A lot of people seem to think that my decision to drop out was this intense singular moment that took a lot of pondering and risktaking, but it really wasn't. As soon as I had a design internship under my name, it was pretty straightforward. I worked hard, kept learning on nights and weekends, reached out to designers I admired for advice, and at the end of my internship, the company offered me a full time role as a product designer. Accepting it and dropping out of school was a no brainer - why pay to study something you're not interested in, when you can get paid to do what you love?
Since then, my career just took off. I've been fortunate to have a career that's high in demand, so I've been able to work on really interesting products with incredibly smart people over the last 5 years. But deep down, I'm still the same kid that dropped out of school to pursue design - I just love making stuff and putting them out into the world.
Straying from convention and forging your own career path can be daunting and rewarding at the same time. If you could pass down some lessons to a younger version of yourself to make his life easier, what would you say?
Don't rush into adulthood.
I think as kids, we all glorify adulthood in some way, whether that's wanting to have a great career, or wanting financial independence. This was especially true for me, as I was 19 when I started working with people much older than me. I felt like I needed act like a grown up in order to be taken seriously, so I kind of forced myself to grow up. I started seeing my university friends less, and instead devoted all my time to work.
Then it started to take a toll on me a few years later. I burned out pretty hard, was unsure about who I was, and felt out of place everywhere I went. Things are better now, but I've come to realize that you have literally decades to be an adult, but only your early to mid 20s to be young, make mistakes, and have the time and space to figure yourself out.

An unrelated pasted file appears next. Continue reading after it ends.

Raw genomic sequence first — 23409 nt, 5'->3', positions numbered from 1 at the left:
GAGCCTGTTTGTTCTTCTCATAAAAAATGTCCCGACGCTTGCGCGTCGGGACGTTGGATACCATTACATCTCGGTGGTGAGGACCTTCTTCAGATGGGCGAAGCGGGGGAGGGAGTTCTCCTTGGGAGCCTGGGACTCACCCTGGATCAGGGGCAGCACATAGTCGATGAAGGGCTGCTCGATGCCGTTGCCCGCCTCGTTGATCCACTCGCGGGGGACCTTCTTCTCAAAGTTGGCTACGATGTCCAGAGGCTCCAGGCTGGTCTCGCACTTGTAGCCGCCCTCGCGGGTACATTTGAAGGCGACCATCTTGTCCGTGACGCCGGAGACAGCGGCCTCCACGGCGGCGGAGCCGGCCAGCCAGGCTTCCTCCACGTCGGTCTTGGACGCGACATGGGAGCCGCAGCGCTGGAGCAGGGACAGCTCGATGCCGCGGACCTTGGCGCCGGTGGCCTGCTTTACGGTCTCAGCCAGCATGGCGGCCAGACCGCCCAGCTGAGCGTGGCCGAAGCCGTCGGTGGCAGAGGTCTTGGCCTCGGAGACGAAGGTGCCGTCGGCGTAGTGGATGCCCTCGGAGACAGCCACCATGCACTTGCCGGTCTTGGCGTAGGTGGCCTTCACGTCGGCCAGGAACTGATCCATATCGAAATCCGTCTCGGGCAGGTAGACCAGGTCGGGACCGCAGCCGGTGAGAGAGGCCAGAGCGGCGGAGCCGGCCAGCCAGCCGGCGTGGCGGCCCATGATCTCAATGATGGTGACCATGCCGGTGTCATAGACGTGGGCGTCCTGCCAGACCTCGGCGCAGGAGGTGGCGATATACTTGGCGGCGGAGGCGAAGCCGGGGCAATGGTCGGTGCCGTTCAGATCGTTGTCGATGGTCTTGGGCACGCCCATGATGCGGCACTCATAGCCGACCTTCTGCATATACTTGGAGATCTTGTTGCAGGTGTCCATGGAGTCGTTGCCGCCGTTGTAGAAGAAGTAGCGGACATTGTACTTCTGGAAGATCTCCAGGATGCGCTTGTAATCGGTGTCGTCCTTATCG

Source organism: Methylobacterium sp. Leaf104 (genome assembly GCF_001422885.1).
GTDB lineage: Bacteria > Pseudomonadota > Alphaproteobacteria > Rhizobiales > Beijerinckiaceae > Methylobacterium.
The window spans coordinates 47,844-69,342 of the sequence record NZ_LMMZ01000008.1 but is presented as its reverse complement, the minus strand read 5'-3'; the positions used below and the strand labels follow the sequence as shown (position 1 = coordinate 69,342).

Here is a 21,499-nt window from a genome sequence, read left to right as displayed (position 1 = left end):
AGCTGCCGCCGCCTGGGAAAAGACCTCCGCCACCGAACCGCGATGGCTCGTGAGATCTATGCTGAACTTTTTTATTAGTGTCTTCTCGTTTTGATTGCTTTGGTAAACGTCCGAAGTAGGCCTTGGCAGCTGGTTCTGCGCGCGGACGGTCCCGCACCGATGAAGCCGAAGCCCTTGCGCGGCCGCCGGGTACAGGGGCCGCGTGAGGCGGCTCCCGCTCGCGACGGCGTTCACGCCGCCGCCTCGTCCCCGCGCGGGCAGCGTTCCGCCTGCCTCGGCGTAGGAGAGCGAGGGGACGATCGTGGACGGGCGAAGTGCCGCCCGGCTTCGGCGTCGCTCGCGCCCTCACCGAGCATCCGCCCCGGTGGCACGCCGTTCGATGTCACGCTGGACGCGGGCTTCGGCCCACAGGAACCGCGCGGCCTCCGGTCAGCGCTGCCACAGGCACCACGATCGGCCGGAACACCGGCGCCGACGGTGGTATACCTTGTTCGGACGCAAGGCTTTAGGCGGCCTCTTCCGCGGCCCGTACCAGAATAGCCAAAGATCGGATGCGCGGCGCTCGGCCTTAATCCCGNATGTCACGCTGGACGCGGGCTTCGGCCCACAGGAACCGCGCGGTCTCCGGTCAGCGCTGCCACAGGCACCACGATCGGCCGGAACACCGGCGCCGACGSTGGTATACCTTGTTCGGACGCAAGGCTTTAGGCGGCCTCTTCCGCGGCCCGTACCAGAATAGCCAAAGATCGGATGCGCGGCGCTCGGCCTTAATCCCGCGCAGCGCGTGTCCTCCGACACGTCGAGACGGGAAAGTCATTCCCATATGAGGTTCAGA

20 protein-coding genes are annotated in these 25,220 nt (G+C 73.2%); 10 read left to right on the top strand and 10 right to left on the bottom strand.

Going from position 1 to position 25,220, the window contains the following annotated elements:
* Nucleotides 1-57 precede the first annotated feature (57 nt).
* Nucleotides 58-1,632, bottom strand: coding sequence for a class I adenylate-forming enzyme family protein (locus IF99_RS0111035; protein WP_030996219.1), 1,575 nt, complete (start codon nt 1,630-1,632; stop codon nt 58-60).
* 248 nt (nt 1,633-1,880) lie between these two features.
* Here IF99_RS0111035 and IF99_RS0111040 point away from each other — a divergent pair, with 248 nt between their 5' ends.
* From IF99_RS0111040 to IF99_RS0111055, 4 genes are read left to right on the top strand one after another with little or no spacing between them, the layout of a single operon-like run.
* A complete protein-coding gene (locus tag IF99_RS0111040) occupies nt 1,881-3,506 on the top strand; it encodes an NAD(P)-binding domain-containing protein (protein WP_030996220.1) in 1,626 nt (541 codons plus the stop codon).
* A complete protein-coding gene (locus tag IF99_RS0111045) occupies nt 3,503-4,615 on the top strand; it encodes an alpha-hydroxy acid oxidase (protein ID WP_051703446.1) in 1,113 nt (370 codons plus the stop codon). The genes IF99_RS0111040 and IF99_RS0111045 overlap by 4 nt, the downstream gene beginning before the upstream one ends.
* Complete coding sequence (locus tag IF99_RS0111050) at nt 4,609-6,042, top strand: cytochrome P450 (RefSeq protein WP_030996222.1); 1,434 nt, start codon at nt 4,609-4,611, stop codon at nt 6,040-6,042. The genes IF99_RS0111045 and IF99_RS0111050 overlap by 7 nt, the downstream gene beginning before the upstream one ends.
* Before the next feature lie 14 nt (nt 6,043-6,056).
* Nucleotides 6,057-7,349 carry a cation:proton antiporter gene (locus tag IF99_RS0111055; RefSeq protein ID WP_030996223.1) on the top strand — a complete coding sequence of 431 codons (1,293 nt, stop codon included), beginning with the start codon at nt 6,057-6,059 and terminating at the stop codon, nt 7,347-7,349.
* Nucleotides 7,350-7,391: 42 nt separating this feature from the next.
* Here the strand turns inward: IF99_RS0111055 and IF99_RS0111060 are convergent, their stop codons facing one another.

How separate do you like to keep your interests from your work?
If you're referring to my interests being design, they're not really separate, as my work took over design almost entirely in my life. When you start doing what you love for a living, your passion becomes intertwined with your livelihood. Broadly, this is a great thing, but it can take away the passion from what you love doing. Sadly, designing isn't much of a hobby for me anymore. I just don't have the energy for it on evenings and weekends since I expend most of my design energy at work. But on the bright side, it's led to a better work life balance, and it's helped me develop other interests outside of design.
A big reason why these dialogues can provide helpful context for others is the recent dissolution of career paths in the creative and cultural sectors. For example, something like marketing, which once had a leviathan-like structure of etiquette and pecking orders is now transforming into a wild-wild-west, free for all who can cross the lowering barriers to entry. How do you think this recent paradigm shift will affect the design industry?
Speaking strictly on product design, I think it will make the industry more diverse, and the work we produce more accessible, ultimately improving the lives of people who use digital products. This has already been happening, but we still have a ways to go.
From the very beginning, there have been biases in UI design. Since the first personal computers and the first graphical user interfaces originated from Silicon Valley, the earliest UI designers skewed towards a more affluent, well educated American west coast demographic. This may have been acceptable when computers were only used for highly specific tasks, but as computers become a part of our everyday lives, it means that user interfaces have inherent bias.